Wednesday, July 16, 2014

Mapping ideas, network, relationships

Since 1993 I've been collecting information that anyone in Chicago or the world could use to support their own efforts to “create a better world”. I've been using GIS maps to show where programs supporting youth and families are needed and concept maps to show strategy, steps to achieve goals, network needed, etc.

I started using power point to create visualizations showing ideas and information available in my library back in the 1990s. I started putting this info on line in 1998. If you do a Google search for the words “tutor mentor” then click on images, you can see dozens of images that I've embedded in blog articles, web sites and other posts over the past 15 years. If you visit you can see a library of some of these. Browse the various sections of and the blog and you can see more.

I launched this strategy map on line in 2005. Each node on this map expands to open a new page in the strategy map. Interns have created animated versions of this and other maps, helping expand understanding of the ideas.

The blue box at the top of the graphic represents the commitment of myself, or any other leader, to on-going actions that help youth born in poverty move through school and into jobs and careers, with the support of volunteers and staff in well-organized, long-term, tutor/mentor type programs.

In 2011 David Price of Debategraph encouraged me to embed this information on his platform. The graphic below can be accessed at Click on any node and the map reforms with information related to that node.

This map has layers showing information in the Tutor/Mentor library. It's intended to support a conversation about ways people from every sector can “help youth move from living in poverty to jobs” as a result of long-term mentoring and a age appropriate learning supports. It's intended to support a conversation based on “what are all the things we need to be doing” that leads a growing number of people to take actions based on what they are learning.

As more information was added, the map became more complex, and thus fewer and fewer people were willing to view the map and, thus, use the information.

In other articles on this blog I've focused on network building and network mapping. Who are the people who should be looking at the information I've collected and who are the people who should be helping tutor/mentor programs grow in more places? How do we know who is involved? How do we expand involvement from year to year and sustain it over many years? This “village” map is one graphic intended to communicate this idea.

Recently I've connected with Gene Bellinger and a variety of other visualization innovators in groups on Linked in. I've shared my enthusiasm for systems thinking and idea mapping in articles like this one.

Through this I learned about another mapping platform called KUMU. I showed my interest in this in another article shown here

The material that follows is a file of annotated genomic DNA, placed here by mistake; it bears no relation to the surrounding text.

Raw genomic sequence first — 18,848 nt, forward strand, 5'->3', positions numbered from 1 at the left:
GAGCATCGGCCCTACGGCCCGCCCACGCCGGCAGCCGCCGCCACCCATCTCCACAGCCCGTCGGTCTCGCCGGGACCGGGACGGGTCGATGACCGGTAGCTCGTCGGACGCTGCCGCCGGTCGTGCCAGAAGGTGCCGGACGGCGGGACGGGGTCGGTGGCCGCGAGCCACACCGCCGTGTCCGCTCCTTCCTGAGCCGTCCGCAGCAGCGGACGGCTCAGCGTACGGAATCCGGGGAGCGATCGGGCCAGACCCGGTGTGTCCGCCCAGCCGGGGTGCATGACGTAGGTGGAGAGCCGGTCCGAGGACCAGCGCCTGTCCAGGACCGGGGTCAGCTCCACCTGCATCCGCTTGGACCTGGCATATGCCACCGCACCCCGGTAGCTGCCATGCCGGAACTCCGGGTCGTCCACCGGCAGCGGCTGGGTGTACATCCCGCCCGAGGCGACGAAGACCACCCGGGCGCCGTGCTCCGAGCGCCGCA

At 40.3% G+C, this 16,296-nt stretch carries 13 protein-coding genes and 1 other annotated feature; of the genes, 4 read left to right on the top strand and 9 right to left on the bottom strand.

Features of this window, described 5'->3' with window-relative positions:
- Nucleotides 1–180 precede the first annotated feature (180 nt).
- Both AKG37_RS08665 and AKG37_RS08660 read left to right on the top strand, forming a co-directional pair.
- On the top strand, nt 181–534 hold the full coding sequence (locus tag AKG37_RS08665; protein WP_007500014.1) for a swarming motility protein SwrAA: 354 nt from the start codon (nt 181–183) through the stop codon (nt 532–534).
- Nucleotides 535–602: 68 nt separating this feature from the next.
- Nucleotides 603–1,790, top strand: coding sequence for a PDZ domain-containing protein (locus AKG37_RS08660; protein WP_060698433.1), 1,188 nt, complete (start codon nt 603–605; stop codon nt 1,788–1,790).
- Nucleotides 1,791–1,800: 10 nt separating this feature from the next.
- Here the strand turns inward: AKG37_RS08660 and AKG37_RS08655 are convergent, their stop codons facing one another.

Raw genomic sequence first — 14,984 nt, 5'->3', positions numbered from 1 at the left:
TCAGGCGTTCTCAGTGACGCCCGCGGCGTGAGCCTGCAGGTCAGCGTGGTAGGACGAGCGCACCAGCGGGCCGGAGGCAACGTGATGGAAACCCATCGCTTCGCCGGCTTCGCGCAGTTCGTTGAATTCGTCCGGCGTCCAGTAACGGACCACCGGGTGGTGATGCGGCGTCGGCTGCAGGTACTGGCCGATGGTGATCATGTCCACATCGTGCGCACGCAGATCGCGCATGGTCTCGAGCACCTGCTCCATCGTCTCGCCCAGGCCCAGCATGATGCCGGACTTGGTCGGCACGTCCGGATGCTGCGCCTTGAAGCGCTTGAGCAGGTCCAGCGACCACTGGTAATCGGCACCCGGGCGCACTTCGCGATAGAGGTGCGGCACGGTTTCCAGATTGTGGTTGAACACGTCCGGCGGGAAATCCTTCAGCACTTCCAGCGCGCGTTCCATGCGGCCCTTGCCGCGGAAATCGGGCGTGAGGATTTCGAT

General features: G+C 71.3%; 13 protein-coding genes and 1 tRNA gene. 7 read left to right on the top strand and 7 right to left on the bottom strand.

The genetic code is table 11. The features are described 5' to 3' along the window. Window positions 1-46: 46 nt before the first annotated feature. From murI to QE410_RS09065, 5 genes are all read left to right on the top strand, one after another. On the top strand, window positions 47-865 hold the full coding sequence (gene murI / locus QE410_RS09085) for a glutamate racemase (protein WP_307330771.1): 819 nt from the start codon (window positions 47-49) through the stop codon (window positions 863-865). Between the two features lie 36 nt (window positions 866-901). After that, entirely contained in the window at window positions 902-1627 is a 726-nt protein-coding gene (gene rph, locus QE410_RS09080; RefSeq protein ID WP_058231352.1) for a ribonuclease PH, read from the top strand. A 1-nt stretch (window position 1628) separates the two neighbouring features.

Yesterday I viewed a new video where Gene and Jeff talk about using KUMU which you can see below.

I hope you'll view this, and look at my own efforts to map networks, ideas and relationships. I really think this has huge potential and want to create some KUMU maps that would show the information in the Tutor/Mentor Institute, LLC library, as well as the information on the Debategraph map.

What appeals to me in this video is the ability to map networks of people and organizations, as well as the ability to sequence and relate ideas in ways others might follow along. If we can use these tools to identify who “is already involved” and to build “roadmaps” of actions that lead to more and better programs in the right places, helping youth through school and into jobs, this information can support millions of users, and provide a template for solving other social, environmental, health issues around the world.

I've worked under the “if you build it, they will come” mentality for 20 years since I never was able to find long-term partners and/or funders for the Tutor/Mentor Connection when I was first trying to build support in 1992 and 1993. I've had help from hundreds of people, but none have provided time, talent and dollars for the long term. Some who did give support were forced to stop due to business conditions, or changes in their own focus.

I just read an article in Fortune magazine about the property developers responsible for Silicon Valley. When they stated they had a few thousand dollars but the vision of what farmland could become if they put buildings on the property and found tenants. They are now billionaires. I'm energized to see that “if you build it, they will come” has actually worked for some people.

While I've attracted many positive comments, many interested parties, and more than 1 million visitors (and 15 million hits) to my web sites, this has been an effort to “find a needle in a world size haystack”. I know there are other people who share the same passion. We've just not connected.

I've created dozens of concept maps like the ones above that I feel could be converted to KUMU and communicated the same way Gene is sharing ideas in his videos. I think people could discuss the meaning of the maps, add new information, and form collaborations to apply the thinking in support of youth and families in their own communities, not just in Chicago.

I could convert the Debategraph by myself but I'm trying to resist this. I want to find partners in one or more universities, networks, companies, etc. who will not only provide the manpower, talent and dollars to do this work, but will take active roles in sharing this with the goal of putting the ideas to work over the next 20 years.

If you're at a university, part of a service learning project, or a company or foundation that supports this thinking please reach out and help me do this work.

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